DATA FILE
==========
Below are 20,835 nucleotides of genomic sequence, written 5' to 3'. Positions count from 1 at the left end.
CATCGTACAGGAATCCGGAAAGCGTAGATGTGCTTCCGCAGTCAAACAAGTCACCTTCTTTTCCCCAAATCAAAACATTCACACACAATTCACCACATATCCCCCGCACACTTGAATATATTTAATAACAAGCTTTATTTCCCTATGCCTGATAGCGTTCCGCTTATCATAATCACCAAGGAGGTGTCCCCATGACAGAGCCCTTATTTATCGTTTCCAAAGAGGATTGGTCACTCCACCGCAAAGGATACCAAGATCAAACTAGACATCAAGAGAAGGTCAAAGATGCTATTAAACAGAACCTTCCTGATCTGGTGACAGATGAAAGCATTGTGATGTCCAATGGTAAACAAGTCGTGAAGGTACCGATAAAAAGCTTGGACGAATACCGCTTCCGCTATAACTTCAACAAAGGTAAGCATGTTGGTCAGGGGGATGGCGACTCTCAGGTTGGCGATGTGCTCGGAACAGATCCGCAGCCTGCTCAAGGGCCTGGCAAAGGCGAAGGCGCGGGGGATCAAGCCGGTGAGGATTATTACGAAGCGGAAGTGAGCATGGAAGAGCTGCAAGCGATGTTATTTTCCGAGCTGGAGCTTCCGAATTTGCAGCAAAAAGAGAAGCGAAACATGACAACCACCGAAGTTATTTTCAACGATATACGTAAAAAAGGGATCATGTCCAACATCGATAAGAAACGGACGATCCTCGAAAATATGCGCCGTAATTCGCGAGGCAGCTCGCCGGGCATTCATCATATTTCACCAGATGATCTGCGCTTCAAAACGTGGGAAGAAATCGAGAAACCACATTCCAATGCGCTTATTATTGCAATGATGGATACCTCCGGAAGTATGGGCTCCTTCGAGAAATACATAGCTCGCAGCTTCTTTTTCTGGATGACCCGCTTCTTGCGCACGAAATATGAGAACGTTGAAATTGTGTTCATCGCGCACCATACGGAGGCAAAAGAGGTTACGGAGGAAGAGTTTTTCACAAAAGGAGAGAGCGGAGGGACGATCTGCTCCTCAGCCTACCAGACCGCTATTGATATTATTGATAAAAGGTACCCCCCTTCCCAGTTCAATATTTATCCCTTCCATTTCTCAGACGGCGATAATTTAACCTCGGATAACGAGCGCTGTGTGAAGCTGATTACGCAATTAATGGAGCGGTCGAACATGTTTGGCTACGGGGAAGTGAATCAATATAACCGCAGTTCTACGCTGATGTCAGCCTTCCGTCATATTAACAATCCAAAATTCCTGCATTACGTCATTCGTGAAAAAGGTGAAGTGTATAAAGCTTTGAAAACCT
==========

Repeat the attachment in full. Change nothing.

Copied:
Below are 20,835 nucleotides of genomic sequence, written 5' to 3'. Positions count from 1 at the left end.
CATCGTACAGGAATCCGGAAAGCGTAGATGTGCTTCCGCAGTCAAACAAGTCACCTTCTTTTCCCCAAATCAAAACATTCACACACAATTCACCACATATCCCCCGCACACTTGAATATATTTAATAACAAGCTTTATTTCCCTATGCCTGATAGCGTTCCGCTTATCATAATCACCAAGGAGGTGTCCCCATGACAGAGCCCTTATTTATCGTTTCCAAAGAGGATTGGTCACTCCACCGCAAAGGATACCAAGATCAAACTAGACATCAAGAGAAGGTCAAAGATGCTATTAAACAGAACCTTCCTGATCTGGTGACAGATGAAAGCATTGTGATGTCCAATGGTAAACAAGTCGTGAAGGTACCGATAAAAAGCTTGGACGAATACCGCTTCCGCTATAACTTCAACAAAGGTAAGCATGTTGGTCAGGGGGATGGCGACTCTCAGGTTGGCGATGTGCTCGGAACAGATCCGCAGCCTGCTCAAGGGCCTGGCAAAGGCGAAGGCGCGGGGGATCAAGCCGGTGAGGATTATTACGAAGCGGAAGTGAGCATGGAAGAGCTGCAAGCGATGTTATTTTCCGAGCTGGAGCTTCCGAATTTGCAGCAAAAAGAGAAGCGAAACATGACAACCACCGAAGTTATTTTCAACGATATACGTAAAAAAGGGATCATGTCCAACATCGATAAGAAACGGACGATCCTCGAAAATATGCGCCGTAATTCGCGAGGCAGCTCGCCGGGCATTCATCATATTTCACCAGATGATCTGCGCTTCAAAACGTGGGAAGAAATCGAGAAACCACATTCCAATGCGCTTATTATTGCAATGATGGATACCTCCGGAAGTATGGGCTCCTTCGAGAAATACATAGCTCGCAGCTTCTTTTTCTGGATGACCCGCTTCTTGCGCACGAAATATGAGAACGTTGAAATTGTGTTCATCGCGCACCATACGGAGGCAAAAGAGGTTACGGAGGAAGAGTTTTTCACAAAAGGAGAGAGCGGAGGGACGATCTGCTCCTCAGCCTACCAGACCGCTATTGATATTATTGATAAAAGGTACCCCCCTTCCCAGTTCAATATTTATCCCTTCCATTTCTCAGACGGCGATAATTTAACCTCGGATAACGAGCGCTGTGTGAAGCTGATTACGCAATTAATGGAGCGGTCGAACATGTTTGGCTACGGGGAAGTGAATCAATATAACCGCAGTTCTACGCTGATGTCAGCCTTCCGTCATATTAACAATCCAAAATTCCTGCATTACGTCATTCGTGAAAAAGGTGAAGTGTATAAAGCTTTGAAAACCT